The old Italians came with picket signs because they were ticked off about the closing of a North End nursing home. Young professionals hoisted their own placards to protest a proposed hotel on Lewis Wharf. Another picket sign addressed the height of the controversial Harbor Garage project.
And the swarm of television cameras and reporters? They wanted Mayor Martin J. Walsh to comment on the indictment of a second city department head in a growing federal corruption investigation that has dogged his administration.
The event was supposed to be an idyllic neighborhood coffee hour at Christopher Columbus Park, where local volunteers hoped to highlight the bumper crop of roses. But these days, there are few peaceful events for Boston’s mayor.
Walsh tried unsuccessfully to mingle with the crowd because he was swarmed by cameras and protesters. The hubbub left the mayor no choice: He marched away from the coffee hour and held an impromptu press conference, urging the media to give him space at the event. Then the mayor took three minutes of questions from reporters.
Walsh expressed concern about the indictment; said he felt bad for his aide, Timothy Sullivan; and made clear that “if these allegations are true, I’m not happy.” Walsh again declined to answer questions about whether he had appeared before a grand jury and had a touch of exasperation in his voice when a reporter asked whether the indictment marked the end of the federal investigation.
“Certainly, I hope so,” Walsh said. “I read the indictment today, and it didn’t seem like there was anything else that was going to come.”
After the press conference, Walsh tried to return to the coffee hour, but he was thwarted by the nursing home protesters, who peppered him with questions. The 140-bed Spaulding Nursing and Therapy Center North End is slated to close because Partners Healthcare announced it was moving the operations to a facility in Brighton. Protesters held picket signs reading, “Save our North End Nursing Home.”
“We don’t want the place to be closed, and we don’t want the residents to go to another facility,” said Michael Graffo, a 75-year-old from New Bedford who said his 99-year-old mother lives in the North End Spaulding facility. “This is their home. If you move these people out of their home, you’re going to kill these seniors.”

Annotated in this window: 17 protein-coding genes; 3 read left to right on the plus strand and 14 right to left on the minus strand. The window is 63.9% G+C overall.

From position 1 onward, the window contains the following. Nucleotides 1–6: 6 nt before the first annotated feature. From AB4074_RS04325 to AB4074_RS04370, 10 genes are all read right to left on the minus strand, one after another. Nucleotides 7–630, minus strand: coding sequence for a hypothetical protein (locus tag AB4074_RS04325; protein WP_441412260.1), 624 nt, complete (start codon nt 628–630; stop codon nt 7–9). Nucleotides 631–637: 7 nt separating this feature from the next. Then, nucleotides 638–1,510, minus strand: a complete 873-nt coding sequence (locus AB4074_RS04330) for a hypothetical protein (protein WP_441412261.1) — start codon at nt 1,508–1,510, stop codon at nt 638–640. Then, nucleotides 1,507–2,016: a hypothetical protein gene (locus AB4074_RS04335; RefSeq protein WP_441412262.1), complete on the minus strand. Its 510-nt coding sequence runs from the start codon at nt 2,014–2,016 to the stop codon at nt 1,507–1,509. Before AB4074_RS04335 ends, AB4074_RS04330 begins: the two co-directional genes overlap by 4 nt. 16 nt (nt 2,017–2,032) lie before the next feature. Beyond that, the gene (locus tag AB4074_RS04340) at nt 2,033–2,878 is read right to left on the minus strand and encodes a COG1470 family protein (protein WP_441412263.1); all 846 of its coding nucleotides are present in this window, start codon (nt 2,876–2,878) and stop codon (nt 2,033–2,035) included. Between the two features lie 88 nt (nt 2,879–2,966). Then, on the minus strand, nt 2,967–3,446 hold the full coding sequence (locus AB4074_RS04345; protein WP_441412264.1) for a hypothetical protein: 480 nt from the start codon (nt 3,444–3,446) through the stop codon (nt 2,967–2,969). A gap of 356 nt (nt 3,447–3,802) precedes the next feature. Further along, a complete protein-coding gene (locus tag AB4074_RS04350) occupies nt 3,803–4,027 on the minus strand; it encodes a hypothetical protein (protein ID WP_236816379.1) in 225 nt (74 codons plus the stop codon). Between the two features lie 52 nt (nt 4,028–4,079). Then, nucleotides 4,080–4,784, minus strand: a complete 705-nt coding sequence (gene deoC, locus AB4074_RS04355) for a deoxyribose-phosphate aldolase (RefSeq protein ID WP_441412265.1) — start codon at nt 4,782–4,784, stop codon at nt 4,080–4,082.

The coffee hour buzzed with volunteers from Christopher Columbus Park and top city officials, who exchanged grim looks. Finally, the mayor stepped up to speak to the crowd and address the protesters, talking first about the proposed hotel and his love of the waterfront and second about the nursing home.
In both cases, Walsh said it was early in the process, and he recognized the passion surrounding the issues. His administration, Walsh said, would be engaged with the community and other elected officials.
“I want to thank you for [your] advocacy,” Walsh said. “In saying all that, I want to thank everybody for coming out today. Also, there’s probably other things that you are concerned about.”
Walsh then deployed self-deprecating humor, which can be one of his most charming attributes. The mayor recognized state Representative Aaron Michlewitz, who was in the crowd. “I’m going to ask Aaron to come on up and say a few words,” Walsh said. “He might not want to, but please come up.”
Laughter rippled through the crowd. Then, City Councilor Salvatore LaMattina stepped up to speak.
“Let’s hear it for the mayor,” LaMattina said. The crowd broke into applause. Walsh smiled.